NZ: 0800 560 006 – AU: 1800 993 100 
FX News

FX Update

Worldwide coronavirus cases surpass 36.7 million with over 1,066,000 official deaths.

Midweek risk appetite turned soft following comments by President Trump via twitter regarding the 2016 election involving Russian interference and rather importantly, no stimulus package until after the 2020 November election. Trump said to the media “I have been instructed by my representatives to stop negotiating until after the election”. The comments sparked a sell off in equities as the kiwi and Aussie currencies fall away sharply. The confusion over the potential stimulus package then took a U turn with Trump confirming he would in fact support targeted relief early during Thursday sessions in the form of individual stimulus to airlines of $25 Billion payroll support and another round of $1,200 to all American taxpayers. Markets again changed course with risk assets recovering losses, the kiwi lifting across the board. 

The Reserve Bank of Australia maintained their 0.25% cash rate Tuesday as widely predicted saying the current policy package was working just dandy as expected. They will however continue to monitor the current economic climate and would consider additional monetary policy stimulus if needed. Governor Lowe said a recovery is underway in most parts of Australia but the recovery will most likely be “bumpy and uneven”.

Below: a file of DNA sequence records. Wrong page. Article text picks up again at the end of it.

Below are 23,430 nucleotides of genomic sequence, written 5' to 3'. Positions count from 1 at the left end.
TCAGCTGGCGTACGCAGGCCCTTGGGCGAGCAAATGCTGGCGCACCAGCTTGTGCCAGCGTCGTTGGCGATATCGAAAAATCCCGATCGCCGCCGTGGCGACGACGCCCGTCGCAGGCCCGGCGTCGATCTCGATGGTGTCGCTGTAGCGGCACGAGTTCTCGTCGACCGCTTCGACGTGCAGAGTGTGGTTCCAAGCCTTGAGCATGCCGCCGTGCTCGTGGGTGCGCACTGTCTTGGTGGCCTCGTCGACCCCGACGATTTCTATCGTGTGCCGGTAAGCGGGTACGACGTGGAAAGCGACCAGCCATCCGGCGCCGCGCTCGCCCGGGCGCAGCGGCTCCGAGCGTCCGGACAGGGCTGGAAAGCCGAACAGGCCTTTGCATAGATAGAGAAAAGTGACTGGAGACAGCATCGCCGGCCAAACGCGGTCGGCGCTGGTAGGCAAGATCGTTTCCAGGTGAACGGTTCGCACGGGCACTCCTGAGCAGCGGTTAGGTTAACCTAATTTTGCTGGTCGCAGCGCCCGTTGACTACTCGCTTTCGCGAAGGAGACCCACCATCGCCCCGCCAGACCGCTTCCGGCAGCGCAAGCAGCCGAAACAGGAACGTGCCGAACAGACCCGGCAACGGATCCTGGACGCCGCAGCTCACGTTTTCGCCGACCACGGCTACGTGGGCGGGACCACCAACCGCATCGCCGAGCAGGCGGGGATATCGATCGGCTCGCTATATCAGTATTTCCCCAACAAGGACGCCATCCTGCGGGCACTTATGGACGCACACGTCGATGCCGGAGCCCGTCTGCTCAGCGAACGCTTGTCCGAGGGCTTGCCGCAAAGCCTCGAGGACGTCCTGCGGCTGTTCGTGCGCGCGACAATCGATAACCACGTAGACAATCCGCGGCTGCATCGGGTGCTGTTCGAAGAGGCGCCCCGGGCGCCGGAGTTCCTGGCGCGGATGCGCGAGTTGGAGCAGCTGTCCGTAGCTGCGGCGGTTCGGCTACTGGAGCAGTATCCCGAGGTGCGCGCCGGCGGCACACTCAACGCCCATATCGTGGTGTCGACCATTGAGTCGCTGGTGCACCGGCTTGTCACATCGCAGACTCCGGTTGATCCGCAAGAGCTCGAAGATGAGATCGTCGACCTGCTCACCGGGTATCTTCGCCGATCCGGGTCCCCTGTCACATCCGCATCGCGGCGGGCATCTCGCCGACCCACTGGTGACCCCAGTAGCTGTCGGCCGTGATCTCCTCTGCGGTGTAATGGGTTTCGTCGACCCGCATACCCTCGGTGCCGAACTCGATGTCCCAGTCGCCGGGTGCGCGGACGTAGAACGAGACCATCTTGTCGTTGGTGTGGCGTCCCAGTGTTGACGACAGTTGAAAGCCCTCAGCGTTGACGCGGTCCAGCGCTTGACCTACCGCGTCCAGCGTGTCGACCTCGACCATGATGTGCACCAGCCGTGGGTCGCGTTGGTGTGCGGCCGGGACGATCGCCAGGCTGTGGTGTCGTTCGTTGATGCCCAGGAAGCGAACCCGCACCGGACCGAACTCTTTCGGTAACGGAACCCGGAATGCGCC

Key Points:

  • President Trump was released from Walter Reed National Military Medical Centre Monday after spending 3 days in hospital, he will be monitored closely 
  • Brexit talks have turned sour again after the UK government threatened to pull out of trade talks next week if no clear deal was forthcoming. Boris Johnson said he wants a deal outlined by October 15th 
  • The chief economists at the RBNZ has said the central bank are “working” on negative rates and funding for lending programme, He was quoted as saying “rather do too much too soon than too little too late” 
  • ECB’s Lagarde has indicated the ECB will add more easing if necessary
Previous ArticleNext Article
× How can I help you?